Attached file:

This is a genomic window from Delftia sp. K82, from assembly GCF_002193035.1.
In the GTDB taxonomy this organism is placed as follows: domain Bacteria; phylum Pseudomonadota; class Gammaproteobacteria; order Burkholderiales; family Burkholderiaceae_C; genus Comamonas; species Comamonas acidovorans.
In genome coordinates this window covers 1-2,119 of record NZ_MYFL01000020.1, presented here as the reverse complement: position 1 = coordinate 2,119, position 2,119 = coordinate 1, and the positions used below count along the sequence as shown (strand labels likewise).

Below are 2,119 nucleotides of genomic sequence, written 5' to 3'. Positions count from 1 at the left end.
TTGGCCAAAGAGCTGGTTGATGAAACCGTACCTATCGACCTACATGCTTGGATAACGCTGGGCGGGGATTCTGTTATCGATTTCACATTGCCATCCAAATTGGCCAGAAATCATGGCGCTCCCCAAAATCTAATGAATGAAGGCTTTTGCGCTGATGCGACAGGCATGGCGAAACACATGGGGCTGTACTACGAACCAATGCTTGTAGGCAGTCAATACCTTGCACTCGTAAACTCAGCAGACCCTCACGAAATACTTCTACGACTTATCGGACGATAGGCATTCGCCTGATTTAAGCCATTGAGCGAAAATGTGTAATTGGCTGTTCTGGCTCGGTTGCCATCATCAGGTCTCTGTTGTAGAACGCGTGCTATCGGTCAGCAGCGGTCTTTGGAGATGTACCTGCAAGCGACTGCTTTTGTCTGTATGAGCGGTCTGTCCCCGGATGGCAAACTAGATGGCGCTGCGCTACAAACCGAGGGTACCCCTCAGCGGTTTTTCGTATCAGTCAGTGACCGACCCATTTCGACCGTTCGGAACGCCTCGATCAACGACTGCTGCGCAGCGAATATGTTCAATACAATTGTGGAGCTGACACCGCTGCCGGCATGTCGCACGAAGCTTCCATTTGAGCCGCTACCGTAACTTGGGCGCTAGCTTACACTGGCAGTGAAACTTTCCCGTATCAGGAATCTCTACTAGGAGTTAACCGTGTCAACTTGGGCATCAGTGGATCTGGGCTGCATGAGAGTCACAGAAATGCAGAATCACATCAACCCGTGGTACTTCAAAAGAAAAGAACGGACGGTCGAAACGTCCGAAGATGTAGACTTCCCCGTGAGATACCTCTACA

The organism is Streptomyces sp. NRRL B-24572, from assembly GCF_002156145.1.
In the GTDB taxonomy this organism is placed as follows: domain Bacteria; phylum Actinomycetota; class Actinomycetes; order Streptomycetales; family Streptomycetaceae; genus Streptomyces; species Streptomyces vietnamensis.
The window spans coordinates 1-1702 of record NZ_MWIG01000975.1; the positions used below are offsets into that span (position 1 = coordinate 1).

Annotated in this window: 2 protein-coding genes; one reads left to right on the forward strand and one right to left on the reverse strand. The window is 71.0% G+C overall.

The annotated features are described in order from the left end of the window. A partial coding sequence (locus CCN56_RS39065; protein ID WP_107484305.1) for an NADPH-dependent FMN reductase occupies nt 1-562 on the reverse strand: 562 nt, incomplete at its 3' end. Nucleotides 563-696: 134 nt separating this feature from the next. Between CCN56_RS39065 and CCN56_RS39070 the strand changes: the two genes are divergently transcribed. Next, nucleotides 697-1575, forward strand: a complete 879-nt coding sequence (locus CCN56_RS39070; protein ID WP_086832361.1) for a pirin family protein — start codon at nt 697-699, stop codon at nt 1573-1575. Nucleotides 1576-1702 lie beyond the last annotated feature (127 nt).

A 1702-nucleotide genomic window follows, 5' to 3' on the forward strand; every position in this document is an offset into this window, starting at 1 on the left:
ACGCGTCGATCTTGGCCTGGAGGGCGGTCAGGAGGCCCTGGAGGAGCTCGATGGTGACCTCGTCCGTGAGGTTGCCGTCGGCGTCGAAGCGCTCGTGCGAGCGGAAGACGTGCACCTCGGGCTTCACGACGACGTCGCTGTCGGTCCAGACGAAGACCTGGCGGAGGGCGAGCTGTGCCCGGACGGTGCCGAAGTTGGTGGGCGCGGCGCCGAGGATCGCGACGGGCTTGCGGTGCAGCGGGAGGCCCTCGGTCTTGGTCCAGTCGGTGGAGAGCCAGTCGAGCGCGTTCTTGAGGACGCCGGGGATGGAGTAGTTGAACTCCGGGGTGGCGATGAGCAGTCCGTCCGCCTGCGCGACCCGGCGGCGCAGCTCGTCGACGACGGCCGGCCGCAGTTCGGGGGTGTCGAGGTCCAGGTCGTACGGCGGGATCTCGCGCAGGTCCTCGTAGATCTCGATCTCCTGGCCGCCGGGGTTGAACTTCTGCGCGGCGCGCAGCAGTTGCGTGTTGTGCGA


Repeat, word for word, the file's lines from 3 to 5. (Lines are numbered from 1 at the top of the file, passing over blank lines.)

In genome coordinates this window covers 1-2,119 of record NZ_MYFL01000020.1, presented here as the reverse complement: position 1 = coordinate 2,119, position 2,119 = coordinate 1, and the positions used below count along the sequence as shown (strand labels likewise).

Below are 2,119 nucleotides of genomic sequence, written 5' to 3'. Positions count from 1 at the left end.
TTGGCCAAAGAGCTGGTTGATGAAACCGTACCTATCGACCTACATGCTTGGATAACGCTGGGCGGGGATTCTGTTATCGATTTCACATTGCCATCCAAATTGGCCAGAAATCATGGCGCTCCCCAAAATCTAATGAATGAAGGCTTTTGCGCTGATGCGACAGGCATGGCGAAACACATGGGGCTGTACTACGAACCAATGCTTGTAGGCAGTCAATACCTTGCACTCGTAAACTCAGCAGACCCTCACGAAATACTTCTACGACTTATCGGACGATAGGCATTCGCCTGATTTAAGCCATTGAGCGAAAATGTGTAATTGGCTGTTCTGGCTCGGTTGCCATCATCAGGTCTCTGTTGTAGAACGCGTGCTATCGGTCAGCAGCGGTCTTTGGAGATGTACCTGCAAGCGACTGCTTTTGTCTGTATGAGCGGTCTGTCCCCGGATGGCAAACTAGATGGCGCTGCGCTACAAACCGAGGGTACCCCTCAGCGGTTTTTCGTATCAGTCAGTGACCGACCCATTTCGACCGTTCGGAACGCCTCGATCAACGACTGCTGCGCAGCGAATATGTTCAATACAATTGTGGAGCTGACACCGCTGCCGGCATGTCGCACGAAGCTTCCATTTGAGCCGCTACCGTAACTTGGGCGCTAGCTTACACTGGCAGTGAAACTTTCCCGTATCAGGAATCTCTACTAGGAGTTAACCGTGTCAACTTGGGCATCAGTGGATCTGGGCTGCATGAGAGTCACAGAAATGCAGAATCACATCAACCCGTGGTACTTCAAAAGAAAAGAACGGACGGTCGAAACGTCCGAAGATGTAGACTTCCCCGTGAGATACCTCTACA